Credit Suisse has called in outside experts to help find the source of a leak that exposed the details of accounts held by wealthy clients allegedely involved in torture, drug trafficking, money laundering, and corruption.
The huge trove of banking data was leaked by an anonymous whistleblower to the German newspaper Süddeutsche Zeitung. “I believe that Swiss banking secrecy laws are immoral,” the whistleblower source said in a statement. “The pretext of protecting financial privacy is merely a fig leaf covering the shameful role of Swiss banks as collaborators of tax evaders.”
Details of accounts linked to 30,000 Credit Suisse clients all over the world are contained in the leak, which unmasks the beneficiaries of more than 100bn Swiss francs.
A newspaper consortium examing the files has accused the bank of widespread failures of due diligence and repeated failures to weed out dubiuos clients and sources of illicit funds.
The Swiss bank says it "strongly rejects the allegations and insinuations about the bank’s purported business practices", pointing out that approximately 90% of the reviewed accounts are today closed or were in the process of closure prior to receipt of the press inquiries, of which over 60% were closed before 2015.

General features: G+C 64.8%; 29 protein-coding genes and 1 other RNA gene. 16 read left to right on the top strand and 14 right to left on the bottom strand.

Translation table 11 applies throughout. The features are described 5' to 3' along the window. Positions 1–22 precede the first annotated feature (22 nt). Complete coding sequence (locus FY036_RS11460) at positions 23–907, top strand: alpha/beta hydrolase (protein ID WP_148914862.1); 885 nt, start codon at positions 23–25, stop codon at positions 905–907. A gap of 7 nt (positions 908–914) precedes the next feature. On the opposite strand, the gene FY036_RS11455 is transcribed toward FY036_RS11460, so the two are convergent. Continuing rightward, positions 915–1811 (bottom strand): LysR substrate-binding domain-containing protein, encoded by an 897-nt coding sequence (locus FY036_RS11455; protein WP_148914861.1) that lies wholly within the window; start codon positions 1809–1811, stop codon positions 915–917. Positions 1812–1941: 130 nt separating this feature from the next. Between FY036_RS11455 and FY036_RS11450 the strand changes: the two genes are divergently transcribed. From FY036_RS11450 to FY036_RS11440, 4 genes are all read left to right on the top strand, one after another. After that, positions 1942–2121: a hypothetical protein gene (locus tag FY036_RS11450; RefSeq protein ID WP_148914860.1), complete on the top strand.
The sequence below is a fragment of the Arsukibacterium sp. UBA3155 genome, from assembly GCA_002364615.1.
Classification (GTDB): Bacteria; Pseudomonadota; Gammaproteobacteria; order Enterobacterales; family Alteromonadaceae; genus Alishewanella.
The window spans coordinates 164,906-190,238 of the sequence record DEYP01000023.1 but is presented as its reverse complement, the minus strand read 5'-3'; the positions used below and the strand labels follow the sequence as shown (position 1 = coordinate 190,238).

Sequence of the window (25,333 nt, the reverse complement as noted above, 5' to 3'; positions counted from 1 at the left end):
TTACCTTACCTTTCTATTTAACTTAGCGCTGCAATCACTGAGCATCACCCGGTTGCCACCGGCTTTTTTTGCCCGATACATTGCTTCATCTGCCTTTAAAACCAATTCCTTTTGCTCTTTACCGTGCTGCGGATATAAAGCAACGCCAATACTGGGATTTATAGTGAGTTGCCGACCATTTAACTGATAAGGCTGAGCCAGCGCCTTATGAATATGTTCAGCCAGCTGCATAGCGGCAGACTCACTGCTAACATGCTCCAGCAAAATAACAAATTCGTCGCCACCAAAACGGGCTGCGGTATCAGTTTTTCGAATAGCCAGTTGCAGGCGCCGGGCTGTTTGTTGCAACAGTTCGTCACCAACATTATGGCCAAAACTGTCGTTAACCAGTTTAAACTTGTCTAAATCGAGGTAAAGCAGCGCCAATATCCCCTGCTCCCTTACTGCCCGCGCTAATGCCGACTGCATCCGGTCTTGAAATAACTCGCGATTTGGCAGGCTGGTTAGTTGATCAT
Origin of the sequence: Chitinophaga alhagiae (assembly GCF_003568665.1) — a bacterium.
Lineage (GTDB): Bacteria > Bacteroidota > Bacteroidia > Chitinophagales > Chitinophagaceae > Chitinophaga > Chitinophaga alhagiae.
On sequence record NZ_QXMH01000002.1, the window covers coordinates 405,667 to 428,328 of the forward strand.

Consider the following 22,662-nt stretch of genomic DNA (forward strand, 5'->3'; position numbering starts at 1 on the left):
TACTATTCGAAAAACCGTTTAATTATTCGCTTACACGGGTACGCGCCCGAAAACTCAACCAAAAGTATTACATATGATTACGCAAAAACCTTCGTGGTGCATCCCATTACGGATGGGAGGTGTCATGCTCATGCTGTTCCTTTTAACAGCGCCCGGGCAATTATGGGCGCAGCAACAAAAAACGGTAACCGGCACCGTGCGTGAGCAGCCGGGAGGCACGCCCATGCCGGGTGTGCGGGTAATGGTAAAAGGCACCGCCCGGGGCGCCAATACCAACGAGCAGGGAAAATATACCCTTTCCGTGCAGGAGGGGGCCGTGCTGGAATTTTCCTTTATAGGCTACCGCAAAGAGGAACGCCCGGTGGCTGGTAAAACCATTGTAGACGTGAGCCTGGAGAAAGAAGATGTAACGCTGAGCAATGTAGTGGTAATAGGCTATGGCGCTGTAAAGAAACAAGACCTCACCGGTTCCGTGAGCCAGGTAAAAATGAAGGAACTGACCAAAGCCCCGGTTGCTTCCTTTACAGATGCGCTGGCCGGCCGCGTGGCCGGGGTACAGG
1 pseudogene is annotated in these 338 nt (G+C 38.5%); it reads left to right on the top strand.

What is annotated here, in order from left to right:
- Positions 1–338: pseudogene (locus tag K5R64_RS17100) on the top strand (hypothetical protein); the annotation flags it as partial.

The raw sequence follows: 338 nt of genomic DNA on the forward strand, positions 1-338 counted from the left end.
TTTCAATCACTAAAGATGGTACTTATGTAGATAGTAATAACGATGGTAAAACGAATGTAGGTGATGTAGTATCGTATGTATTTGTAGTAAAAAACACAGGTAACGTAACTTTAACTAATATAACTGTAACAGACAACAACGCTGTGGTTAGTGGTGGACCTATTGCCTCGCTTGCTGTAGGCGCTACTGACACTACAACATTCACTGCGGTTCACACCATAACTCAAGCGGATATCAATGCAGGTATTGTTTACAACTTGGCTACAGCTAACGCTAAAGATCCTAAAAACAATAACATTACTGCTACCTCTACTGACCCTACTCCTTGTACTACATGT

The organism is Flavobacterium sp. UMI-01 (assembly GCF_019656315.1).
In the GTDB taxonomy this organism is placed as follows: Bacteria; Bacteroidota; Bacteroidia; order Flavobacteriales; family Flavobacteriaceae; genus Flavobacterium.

"These media allegations appear to be a concerted effort to discredit not only the bank but the Swiss financial market¬place as a whole, which has undergone significant changes over the last several years," states the bank. "In line with financial market reforms across the sector and in Switzerland, Credit Suisse has taken a series of significant additional measures over the last decade, including considerable further investments in combating financial crime."
Of the whistleblower leak, the bank states: "We take this latter allegation very seriously and will continue with our investigations with an internal task force including specialist external experts. We have robust data protection and data leakage prevention controls in place to protect our clients."